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Listen Up: Audio Books Ease Long Commute

BEHIND THE WHEEL

Motorists on their mind-numbing drives to work are key customers for burgeoning industry --and nowhere more so than in the Southland.

March 12, 2002|HUGO MARTIN | TIMES STAFF WRITER

Most entrepreneurs who are locating a new business site check for adequate parking, freeway access and real estate costs. Tyrone Pereira looks at average commute times. The longer, the better.

He won't even consider a neighborhood for one of his stores unless the average driver faces a commute of 25 minutes or longer. If the average drive time stretches for an hour or more, that's prime real estate.

Pereira is the co-founder of Talking Book World, the largest retail distributor of books on cassettes and CDs. Commuters are his core customers. The ones with long, mind-numbing drives to work are his dream clientele.

"The success of the product is definitely tied to the commute time," said Pereira, whose company has 14 locations in Southern California, with stores set to open in Temecula and Irvine this summer.

For the audio book industry, Southern California--home to the nation's worst traffic congestion--is the land of milk and money. Audio books are a $2-billion industry, and Southern California's daily freeway snarls can take credit for a big chunk of that.

"We consider it a major market anywhere there is a long commute," said Jean George, a spokeswoman for Santa Ana-based Books on Tape, one of the pioneers of audio books.

Southland commuters spend the equivalent of about 10 days each year sitting in traffic, almost the same amount they spend annually on vacation. That kind of punishment can make for drivers starved for relief from the daily monotony of a freeway commute.

Drivers such as Beverley Kruskol of Tarzana. She owns a commercial painting business and must drive throughout the region to meet with clients and workers. That means regular run-ins with the Ventura Freeway, the "four-level" interchange downtown and those obnoxious SigAlerts.

"I'd go crazy if it wasn't for my tapes," Kruskol said as she scanned a stack of cassettes in the Talking Book World store in Tarzana. She mostly prefers science fiction, but also likes mysteries. "I don't love the traffic, but at least the tapes make it 60% better," she said.

'I Don't Even Know Who Else Is Out There'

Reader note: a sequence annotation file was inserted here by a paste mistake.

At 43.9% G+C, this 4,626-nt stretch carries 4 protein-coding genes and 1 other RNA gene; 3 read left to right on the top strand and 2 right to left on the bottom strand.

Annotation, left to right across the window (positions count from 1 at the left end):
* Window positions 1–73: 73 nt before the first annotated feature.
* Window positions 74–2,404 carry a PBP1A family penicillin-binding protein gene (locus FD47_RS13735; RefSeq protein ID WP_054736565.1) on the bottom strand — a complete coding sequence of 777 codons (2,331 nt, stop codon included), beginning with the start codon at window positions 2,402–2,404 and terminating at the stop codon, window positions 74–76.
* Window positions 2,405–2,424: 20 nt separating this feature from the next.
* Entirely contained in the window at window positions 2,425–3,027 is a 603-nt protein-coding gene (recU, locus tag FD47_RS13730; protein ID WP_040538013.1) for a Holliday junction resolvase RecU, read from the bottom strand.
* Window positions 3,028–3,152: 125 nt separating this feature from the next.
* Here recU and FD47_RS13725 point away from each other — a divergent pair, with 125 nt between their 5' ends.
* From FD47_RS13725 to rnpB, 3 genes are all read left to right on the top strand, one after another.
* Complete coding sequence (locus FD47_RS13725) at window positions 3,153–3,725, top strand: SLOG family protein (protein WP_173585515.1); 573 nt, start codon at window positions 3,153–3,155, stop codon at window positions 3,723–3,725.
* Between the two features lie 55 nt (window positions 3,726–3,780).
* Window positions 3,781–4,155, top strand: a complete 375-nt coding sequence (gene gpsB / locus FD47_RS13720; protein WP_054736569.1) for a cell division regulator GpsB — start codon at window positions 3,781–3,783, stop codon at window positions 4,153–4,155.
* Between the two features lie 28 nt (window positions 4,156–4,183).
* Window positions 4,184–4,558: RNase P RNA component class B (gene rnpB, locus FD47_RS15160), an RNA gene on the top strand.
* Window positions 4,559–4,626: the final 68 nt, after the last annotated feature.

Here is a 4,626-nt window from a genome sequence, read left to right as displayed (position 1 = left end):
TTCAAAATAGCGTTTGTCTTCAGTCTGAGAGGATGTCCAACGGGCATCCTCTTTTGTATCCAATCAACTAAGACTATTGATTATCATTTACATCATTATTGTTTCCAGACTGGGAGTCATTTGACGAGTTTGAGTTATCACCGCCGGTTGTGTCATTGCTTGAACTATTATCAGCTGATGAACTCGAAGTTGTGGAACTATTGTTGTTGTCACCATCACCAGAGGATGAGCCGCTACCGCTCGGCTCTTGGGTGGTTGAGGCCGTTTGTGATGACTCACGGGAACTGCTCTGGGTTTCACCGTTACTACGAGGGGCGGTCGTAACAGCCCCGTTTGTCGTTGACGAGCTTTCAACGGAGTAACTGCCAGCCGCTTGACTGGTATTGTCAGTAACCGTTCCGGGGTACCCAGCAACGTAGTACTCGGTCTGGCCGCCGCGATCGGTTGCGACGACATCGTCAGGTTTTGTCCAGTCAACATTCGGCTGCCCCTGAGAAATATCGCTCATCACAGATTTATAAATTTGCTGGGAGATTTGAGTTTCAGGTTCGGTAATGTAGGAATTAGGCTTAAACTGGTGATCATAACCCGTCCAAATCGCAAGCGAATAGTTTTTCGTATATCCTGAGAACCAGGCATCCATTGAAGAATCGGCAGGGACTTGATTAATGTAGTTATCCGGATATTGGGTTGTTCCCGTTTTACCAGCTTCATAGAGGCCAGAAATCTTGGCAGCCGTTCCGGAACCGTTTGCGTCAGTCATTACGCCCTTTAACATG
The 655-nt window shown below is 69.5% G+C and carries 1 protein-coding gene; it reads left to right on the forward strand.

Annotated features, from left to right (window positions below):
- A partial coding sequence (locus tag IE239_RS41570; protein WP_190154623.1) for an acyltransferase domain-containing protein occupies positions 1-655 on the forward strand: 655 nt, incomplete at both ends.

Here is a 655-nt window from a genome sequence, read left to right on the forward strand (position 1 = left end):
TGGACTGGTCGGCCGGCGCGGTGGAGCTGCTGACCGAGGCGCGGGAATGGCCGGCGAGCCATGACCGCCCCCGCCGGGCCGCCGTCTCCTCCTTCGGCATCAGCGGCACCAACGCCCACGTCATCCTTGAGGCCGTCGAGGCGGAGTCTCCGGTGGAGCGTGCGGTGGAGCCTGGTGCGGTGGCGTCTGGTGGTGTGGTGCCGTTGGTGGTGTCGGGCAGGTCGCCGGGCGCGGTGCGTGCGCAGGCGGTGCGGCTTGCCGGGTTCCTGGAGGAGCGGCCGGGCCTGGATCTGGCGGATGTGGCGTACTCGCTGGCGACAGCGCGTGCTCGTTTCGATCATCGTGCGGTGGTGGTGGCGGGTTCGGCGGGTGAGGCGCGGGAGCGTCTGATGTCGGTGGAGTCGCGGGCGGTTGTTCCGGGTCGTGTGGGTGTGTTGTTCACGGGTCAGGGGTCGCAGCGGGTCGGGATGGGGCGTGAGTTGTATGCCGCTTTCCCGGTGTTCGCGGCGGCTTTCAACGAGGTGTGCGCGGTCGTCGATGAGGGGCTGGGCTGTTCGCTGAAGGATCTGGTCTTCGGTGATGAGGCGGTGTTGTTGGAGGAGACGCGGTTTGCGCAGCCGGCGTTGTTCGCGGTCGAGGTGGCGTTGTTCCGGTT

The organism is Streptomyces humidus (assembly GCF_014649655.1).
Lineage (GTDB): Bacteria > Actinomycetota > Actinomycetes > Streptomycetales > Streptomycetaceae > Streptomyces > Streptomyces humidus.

For many Southern California drivers, audio books are standard survival gear--like snow tires in Alaska.

Brad Weinstein, a clothing manufacturer from Thousand Oaks, spends a good chunk of his day in traffic, driving from one vendor to another. But he doesn't mind, as long as he has a good book playing in his car tape player. He prefers an engrossing mystery.

"I don't even know who else is out there," he said of his daily commute. "I just sit back and relax."

Weinstein estimates that he has gone through 40 or 50 books in the last year. That's a lot of time spent staring at someone else's back bumper. It's enough to drive the most mild motorists to strangle their own steering wheel.

But Kim Traxler, a nurse from Canoga Park, said her audio books act as an all-natural commuting sedative. "I find that if I'm stuck in traffic, I take out the audio book and I say, 'I'll get there when I get there,'" she said.

The only side effect is that audio books can be addictive. Traxler and others said they find it hard to pull themselves away from a good book even after they have reached their destination.

"I will be sitting in my car in my garage waiting to finish a chapter," Kruskol said.

Sales Up About 12%, Observers Say

Regular customers such as Kruskol have helped boost audio book sales nationwide about 12% in the last year, according to industry observers.

Southern California traffic not only fuels audio book sales, but was a primary catalyst for the industry.

Back in the 1970s, Duvall Hecht was just another frustrated commuter, schlepping two hours each day between his home in Newport Beach and his job at an investment firm in Los Angeles.

To break the monotony of the drive, Hecht ordered books on cassette from a dealer on the East Coast. But the dealer sold only copies of a very limited selection at a high price.

"I went around in frustration over this," Hecht said.

That frustration was the mother of invention because Hecht eventually launched a business dedicated to recording thousands of books and renting out the audio to commuters.

With an investment of $4,000 from a friend and only four titles--"Oil and Water," "The Paper Lion," "Happy Days" and "Zelda"--Hecht founded Books on Tape. Last year, his firm, which serves an average of 100,000 customers annually, was sold to Random House for an undisclosed sum.

"I saw it [demand for audio books] because I was on the 5 Freeway, plodding to work every day," Hecht said.

Today, audio book customers spend an average of 4.4 hours each week listening in the car, according to a survey by the Audio Publishers Assn. The selection is vast. Almost every conceivable topic can be found on audio books, from biographies to lessons in quantum mechanics.

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